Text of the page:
Should courts consider great power politics in determining the allocation of foreign relations law authority? Foreign relations law is a set of rules serving as an internal constraint on the unilateral exercise of foreign relations powers. Given the predominance of the executive branch in foreign affairs, courts routinely consider foreign relations law questions about the breadth of the executive's authority by reference to legal precedent, historical practice and functional concerns for guidance. Courts primarily look to solely internal, domestic factors. But the natural focus on internal constraints obscures the increasing importance of external constraints on the executive authority. This symposium article argues that one cannot determine the overall level of constraints on the executive without understanding the relationship between internal constraints produced by foreign relations law and external constraints generated by great power politics. To understand this relationship, this article frames foreign relations law as a function of great power politics, discusses the impact of external constraints on executive decisionmaking, and offers a skeletal theory on the salience of great power politics on the allocation of foreign relations law authority. The theory suggests that the overall level of constraint on the executive likely varies over time as the strength of external constraints varies, leading to the conclusion that courts should consider both external and internal constraints in determining the true breadth of executive decisionmaking authority.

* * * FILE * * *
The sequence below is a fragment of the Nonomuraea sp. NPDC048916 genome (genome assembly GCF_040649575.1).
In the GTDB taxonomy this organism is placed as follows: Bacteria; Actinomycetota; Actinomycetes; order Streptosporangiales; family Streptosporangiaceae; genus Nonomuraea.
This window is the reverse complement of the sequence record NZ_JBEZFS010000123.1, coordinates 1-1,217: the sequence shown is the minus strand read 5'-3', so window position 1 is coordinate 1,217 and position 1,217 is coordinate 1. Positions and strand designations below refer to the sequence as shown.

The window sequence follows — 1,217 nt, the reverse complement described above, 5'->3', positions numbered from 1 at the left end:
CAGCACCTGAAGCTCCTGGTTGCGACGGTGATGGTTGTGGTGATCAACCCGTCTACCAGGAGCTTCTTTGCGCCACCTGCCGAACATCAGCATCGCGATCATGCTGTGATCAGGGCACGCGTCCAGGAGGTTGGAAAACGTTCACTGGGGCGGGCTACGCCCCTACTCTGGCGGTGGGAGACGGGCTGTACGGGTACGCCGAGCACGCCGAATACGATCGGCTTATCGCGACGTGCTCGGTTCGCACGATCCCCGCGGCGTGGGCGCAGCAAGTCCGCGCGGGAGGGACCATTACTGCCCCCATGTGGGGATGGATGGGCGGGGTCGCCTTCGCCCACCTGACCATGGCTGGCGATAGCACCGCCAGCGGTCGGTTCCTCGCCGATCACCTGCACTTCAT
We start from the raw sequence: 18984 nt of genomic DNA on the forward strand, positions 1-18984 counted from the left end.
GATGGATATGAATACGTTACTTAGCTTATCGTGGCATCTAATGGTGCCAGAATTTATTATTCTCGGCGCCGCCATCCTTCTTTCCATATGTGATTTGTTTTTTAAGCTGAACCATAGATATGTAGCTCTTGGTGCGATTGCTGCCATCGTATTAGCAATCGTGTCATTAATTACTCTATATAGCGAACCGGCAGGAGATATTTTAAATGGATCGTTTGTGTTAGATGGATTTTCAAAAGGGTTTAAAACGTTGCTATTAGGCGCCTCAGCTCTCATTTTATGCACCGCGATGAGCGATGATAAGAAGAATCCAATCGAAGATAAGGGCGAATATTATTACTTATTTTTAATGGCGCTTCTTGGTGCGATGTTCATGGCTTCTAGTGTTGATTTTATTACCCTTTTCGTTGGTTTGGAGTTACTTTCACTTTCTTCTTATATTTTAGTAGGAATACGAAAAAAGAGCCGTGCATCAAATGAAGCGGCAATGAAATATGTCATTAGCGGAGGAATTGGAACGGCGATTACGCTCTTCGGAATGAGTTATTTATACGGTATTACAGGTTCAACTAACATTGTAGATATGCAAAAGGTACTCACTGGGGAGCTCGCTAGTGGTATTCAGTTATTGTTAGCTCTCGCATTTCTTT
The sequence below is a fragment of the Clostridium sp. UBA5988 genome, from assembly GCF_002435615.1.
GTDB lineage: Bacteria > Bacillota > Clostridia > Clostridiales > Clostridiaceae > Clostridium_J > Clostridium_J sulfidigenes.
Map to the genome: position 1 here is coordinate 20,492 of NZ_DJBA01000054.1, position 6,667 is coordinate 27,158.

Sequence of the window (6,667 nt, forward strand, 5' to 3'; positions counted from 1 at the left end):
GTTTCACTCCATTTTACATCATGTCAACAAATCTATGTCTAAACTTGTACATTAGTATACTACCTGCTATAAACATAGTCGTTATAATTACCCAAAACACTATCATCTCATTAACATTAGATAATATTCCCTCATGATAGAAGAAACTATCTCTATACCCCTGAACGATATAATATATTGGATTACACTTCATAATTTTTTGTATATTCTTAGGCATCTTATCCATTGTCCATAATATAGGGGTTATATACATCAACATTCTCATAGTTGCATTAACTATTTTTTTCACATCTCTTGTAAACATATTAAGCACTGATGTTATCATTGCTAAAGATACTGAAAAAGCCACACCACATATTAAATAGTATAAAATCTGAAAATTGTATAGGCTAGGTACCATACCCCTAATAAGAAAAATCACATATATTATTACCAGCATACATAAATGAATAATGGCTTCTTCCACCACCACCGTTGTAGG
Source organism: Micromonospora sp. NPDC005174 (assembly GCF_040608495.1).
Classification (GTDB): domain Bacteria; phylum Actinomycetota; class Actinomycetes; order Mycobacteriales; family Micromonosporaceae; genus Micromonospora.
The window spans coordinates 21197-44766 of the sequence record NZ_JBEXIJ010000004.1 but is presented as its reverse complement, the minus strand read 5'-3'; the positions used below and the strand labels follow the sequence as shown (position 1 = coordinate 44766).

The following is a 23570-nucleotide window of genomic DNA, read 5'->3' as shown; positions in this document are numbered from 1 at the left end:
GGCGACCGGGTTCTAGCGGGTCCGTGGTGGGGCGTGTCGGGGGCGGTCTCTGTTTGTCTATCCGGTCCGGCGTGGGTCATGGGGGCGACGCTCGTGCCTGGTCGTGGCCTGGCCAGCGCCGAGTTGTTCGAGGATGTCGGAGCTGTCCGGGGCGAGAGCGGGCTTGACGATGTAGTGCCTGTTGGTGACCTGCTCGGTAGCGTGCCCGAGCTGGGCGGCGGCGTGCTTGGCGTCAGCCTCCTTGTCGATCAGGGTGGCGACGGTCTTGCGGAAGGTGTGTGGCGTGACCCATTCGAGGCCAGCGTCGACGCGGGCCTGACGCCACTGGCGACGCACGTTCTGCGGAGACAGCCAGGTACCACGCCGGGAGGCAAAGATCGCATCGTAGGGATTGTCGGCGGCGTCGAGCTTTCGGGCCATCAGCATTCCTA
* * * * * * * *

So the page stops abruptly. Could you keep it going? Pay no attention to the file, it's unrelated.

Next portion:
Saturday, January 24, 2009
Abebe: Great Power Politics and the Structure of Foreign Relations Law
Daniel Abebe (Univ. of Chicago - Law) has posted Great Power Politics and the Structure of Foreign Relations Law (Chicago Journal of International Law, forthcoming). Here's the abstract: